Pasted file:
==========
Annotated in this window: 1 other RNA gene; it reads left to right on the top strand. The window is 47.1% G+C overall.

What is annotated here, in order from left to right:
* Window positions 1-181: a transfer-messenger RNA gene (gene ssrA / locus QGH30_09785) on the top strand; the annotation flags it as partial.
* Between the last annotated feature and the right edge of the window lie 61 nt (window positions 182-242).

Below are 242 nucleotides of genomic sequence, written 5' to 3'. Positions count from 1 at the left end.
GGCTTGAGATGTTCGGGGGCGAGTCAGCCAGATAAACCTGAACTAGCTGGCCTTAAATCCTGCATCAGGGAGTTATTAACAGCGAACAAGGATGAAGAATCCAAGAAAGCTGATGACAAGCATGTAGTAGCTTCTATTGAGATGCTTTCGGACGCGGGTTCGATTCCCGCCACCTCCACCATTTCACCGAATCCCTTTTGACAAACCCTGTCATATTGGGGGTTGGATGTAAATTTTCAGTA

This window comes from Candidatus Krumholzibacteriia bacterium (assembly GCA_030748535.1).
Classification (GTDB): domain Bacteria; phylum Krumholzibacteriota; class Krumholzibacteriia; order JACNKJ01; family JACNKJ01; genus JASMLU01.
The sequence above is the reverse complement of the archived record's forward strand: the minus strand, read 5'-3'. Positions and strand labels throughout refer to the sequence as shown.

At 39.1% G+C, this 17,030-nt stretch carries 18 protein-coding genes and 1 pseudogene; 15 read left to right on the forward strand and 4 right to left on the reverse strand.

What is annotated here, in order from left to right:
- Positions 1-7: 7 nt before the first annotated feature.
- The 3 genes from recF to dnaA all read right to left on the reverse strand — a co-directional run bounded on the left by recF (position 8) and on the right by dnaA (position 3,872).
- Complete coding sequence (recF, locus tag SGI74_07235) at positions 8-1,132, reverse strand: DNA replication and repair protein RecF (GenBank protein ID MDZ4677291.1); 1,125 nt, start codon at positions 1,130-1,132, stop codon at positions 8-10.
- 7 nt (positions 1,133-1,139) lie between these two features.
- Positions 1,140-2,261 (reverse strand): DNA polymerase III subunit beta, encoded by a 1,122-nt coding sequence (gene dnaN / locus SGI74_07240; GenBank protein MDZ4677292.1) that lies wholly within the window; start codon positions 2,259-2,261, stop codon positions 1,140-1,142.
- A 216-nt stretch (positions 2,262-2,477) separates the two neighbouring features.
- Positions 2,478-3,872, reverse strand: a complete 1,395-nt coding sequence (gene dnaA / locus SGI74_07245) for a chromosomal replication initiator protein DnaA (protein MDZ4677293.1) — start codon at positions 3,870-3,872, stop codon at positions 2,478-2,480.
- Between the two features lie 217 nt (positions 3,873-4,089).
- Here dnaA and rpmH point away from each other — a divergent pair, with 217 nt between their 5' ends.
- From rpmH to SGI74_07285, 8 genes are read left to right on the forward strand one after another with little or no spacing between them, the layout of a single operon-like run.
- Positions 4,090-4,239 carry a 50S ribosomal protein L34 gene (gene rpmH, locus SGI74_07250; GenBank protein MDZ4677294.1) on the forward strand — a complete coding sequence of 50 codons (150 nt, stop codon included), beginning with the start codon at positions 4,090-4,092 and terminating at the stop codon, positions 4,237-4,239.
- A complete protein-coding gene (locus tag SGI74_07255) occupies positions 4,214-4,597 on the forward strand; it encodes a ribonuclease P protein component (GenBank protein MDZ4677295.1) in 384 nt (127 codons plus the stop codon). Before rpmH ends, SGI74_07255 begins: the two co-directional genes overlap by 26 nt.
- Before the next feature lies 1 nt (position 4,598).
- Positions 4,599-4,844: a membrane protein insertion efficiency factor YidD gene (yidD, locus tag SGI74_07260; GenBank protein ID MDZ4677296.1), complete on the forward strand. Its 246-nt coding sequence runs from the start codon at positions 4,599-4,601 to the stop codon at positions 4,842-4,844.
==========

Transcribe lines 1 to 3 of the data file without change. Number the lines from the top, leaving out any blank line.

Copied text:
Annotated in this window: 1 other RNA gene; it reads left to right on the top strand. The window is 47.1% G+C overall.

What is annotated here, in order from left to right:
* Window positions 1-181: a transfer-messenger RNA gene (gene ssrA / locus QGH30_09785) on the top strand; the annotation flags it as partial.